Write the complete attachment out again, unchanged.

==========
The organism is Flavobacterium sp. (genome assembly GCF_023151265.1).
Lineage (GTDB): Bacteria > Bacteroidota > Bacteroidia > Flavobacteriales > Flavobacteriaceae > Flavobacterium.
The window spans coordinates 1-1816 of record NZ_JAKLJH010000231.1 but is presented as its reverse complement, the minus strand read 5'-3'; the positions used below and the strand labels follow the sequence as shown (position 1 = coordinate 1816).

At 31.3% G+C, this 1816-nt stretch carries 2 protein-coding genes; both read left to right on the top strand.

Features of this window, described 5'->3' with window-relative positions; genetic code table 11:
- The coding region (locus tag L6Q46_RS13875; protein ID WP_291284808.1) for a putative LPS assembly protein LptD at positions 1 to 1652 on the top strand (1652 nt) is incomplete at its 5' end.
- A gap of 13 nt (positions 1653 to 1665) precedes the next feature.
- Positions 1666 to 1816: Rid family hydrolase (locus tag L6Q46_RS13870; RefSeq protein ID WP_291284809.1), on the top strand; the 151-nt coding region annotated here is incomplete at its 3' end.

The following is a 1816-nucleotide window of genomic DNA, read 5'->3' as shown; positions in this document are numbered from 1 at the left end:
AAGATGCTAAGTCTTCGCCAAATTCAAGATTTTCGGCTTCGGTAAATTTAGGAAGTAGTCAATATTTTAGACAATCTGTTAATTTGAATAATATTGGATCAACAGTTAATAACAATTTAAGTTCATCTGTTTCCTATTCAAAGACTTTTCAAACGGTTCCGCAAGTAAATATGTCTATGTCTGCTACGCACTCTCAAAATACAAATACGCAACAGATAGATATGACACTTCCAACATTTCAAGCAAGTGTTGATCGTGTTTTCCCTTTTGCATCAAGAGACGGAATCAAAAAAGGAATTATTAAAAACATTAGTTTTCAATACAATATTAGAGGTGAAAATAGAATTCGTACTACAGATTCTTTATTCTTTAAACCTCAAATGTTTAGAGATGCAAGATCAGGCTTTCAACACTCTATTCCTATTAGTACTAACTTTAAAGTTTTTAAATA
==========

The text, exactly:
The organism is Flavobacterium sp. (genome assembly GCF_023151265.1).
Lineage (GTDB): Bacteria > Bacteroidota > Bacteroidia > Flavobacteriales > Flavobacteriaceae > Flavobacterium.
The window spans coordinates 1-1816 of record NZ_JAKLJH010000231.1 but is presented as its reverse complement, the minus strand read 5'-3'; the positions used below and the strand labels follow the sequence as shown (position 1 = coordinate 1816).

At 31.3% G+C, this 1816-nt stretch carries 2 protein-coding genes; both read left to right on the top strand.

Features of this window, described 5'->3' with window-relative positions; genetic code table 11:
- The coding region (locus tag L6Q46_RS13875; protein ID WP_291284808.1) for a putative LPS assembly protein LptD at positions 1 to 1652 on the top strand (1652 nt) is incomplete at its 5' end.
- A gap of 13 nt (positions 1653 to 1665) precedes the next feature.
- Positions 1666 to 1816: Rid family hydrolase (locus tag L6Q46_RS13870; RefSeq protein ID WP_291284809.1), on the top strand; the 151-nt coding region annotated here is incomplete at its 3' end.

The following is a 1816-nucleotide window of genomic DNA, read 5'->3' as shown; positions in this document are numbered from 1 at the left end:
AAGATGCTAAGTCTTCGCCAAATTCAAGATTTTCGGCTTCGGTAAATTTAGGAAGTAGTCAATATTTTAGACAATCTGTTAATTTGAATAATATTGGATCAACAGTTAATAACAATTTAAGTTCATCTGTTTCCTATTCAAAGACTTTTCAAACGGTTCCGCAAGTAAATATGTCTATGTCTGCTACGCACTCTCAAAATACAAATACGCAACAGATAGATATGACACTTCCAACATTTCAAGCAAGTGTTGATCGTGTTTTCCCTTTTGCATCAAGAGACGGAATCAAAAAAGGAATTATTAAAAACATTAGTTTTCAATACAATATTAGAGGTGAAAATAGAATTCGTACTACAGATTCTTTATTCTTTAAACCTCAAATGTTTAGAGATGCAAGATCAGGCTTTCAACACTCTATTCCTATTAGTACTAACTTTAAAGTTTTTAAATA